Voters in Germany’s economically dominant southern state of Bavaria delivered a stunning rebuke to the ruling Christian Social Union, in an election that delivered another crushing blow for the parties in Angela Merkel’s grand coalition in Berlin.
With all eyes on Sunday’s Bavaria election, moments ago the first exit polls showed a historic collapse for the ruling CSU party, which has ruled Bavaria continuously since 1957, and which saw its share of the vote collapse from 47.7% in the 2013 election to just 35.5%, losing its absolute majority and suffering its worst result since 1950, as voters defected in their droves to the Greens and the far-right Alternative for Germany.
German newspaper Welt called the election “the most painful election defeat of the past 50 years for the CSU”. As predicted in the polls, the CSU experienced a “historic debacle” in the Bavarian state elections, according to Welt. The CSU was followed by the Greens which soared in the election, more than doubling to 18.5% from 8.6% in 2013, the Free Voters also rose to 11% from 9.0%, in 2013.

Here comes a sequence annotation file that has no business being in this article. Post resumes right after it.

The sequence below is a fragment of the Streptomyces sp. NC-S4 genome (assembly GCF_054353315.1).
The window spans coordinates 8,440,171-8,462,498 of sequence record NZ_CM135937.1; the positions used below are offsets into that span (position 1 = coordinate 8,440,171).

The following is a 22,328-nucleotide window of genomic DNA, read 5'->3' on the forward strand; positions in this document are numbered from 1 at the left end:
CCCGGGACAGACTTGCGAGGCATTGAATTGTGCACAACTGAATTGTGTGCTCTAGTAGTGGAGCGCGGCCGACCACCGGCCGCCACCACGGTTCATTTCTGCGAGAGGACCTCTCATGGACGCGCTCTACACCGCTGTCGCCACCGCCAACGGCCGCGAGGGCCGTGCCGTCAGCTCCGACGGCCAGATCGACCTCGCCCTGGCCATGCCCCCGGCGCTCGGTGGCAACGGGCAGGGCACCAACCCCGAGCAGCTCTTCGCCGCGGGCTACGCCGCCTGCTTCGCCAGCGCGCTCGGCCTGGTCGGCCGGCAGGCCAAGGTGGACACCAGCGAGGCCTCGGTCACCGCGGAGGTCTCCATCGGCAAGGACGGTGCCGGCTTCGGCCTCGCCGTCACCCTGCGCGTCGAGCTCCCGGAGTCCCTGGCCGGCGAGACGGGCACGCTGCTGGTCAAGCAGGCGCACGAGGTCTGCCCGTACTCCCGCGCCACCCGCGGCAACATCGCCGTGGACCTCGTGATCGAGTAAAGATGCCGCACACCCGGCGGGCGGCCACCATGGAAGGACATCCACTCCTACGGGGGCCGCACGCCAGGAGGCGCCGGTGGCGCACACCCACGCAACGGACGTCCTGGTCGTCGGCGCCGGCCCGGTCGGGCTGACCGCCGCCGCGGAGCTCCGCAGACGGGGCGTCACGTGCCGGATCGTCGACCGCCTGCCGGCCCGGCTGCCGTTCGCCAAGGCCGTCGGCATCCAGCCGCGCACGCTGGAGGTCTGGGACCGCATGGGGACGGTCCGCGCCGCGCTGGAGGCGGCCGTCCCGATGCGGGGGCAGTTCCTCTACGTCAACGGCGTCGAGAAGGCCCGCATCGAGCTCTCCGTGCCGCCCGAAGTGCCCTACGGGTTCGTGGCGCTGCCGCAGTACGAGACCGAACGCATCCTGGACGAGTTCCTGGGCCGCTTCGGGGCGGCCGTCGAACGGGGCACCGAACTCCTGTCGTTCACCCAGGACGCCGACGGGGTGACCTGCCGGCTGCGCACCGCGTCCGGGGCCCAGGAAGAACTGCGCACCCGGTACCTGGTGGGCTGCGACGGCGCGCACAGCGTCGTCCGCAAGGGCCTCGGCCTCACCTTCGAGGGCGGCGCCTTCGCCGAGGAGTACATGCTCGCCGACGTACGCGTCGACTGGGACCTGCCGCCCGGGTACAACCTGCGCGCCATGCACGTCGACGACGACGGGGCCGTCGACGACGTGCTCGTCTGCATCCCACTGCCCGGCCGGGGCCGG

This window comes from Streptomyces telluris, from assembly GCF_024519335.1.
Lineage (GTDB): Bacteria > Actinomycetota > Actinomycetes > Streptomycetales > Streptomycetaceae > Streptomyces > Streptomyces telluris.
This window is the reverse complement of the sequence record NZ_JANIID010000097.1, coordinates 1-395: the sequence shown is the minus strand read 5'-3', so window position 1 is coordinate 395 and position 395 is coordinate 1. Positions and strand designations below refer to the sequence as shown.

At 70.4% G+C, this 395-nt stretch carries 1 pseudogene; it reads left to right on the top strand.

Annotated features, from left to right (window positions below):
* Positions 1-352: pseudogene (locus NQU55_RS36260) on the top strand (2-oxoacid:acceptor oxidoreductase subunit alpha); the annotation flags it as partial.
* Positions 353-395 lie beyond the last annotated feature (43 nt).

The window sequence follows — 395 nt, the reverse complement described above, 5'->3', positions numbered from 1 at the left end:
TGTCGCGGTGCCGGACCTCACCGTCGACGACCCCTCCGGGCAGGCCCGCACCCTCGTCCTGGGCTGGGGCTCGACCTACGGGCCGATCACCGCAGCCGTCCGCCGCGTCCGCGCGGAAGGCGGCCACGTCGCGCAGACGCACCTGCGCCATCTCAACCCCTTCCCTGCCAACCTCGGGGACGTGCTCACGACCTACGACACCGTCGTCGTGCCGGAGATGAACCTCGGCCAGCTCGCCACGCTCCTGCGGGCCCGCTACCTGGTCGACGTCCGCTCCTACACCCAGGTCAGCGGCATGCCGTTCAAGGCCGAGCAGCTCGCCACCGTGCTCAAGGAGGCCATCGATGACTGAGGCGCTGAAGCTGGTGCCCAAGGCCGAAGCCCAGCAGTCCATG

Meanwhile, the nationalist AfD are expecting to enter Bavaria’s parliament for the first time ever with 11% of the vote, and as such are setting up for their post-election party. Party leader Alice Weidel already is having the first beer in the small community of Mamming in Lower Bavaria.
— Johannes Reichart (@JuanReichart) October 14, 2018
Establishment party, left-of-center SPD also saw its support collapse from 20.6% in 2013 to just 10% today.
The full initial results from an ARD exit poll are as follows (via Zerohedge):
- CSU: 35.5 %
- Grüne: 18.5 %
- FW: 11.5 %
- AfD: 11.0 %
- SPD: 10.0 %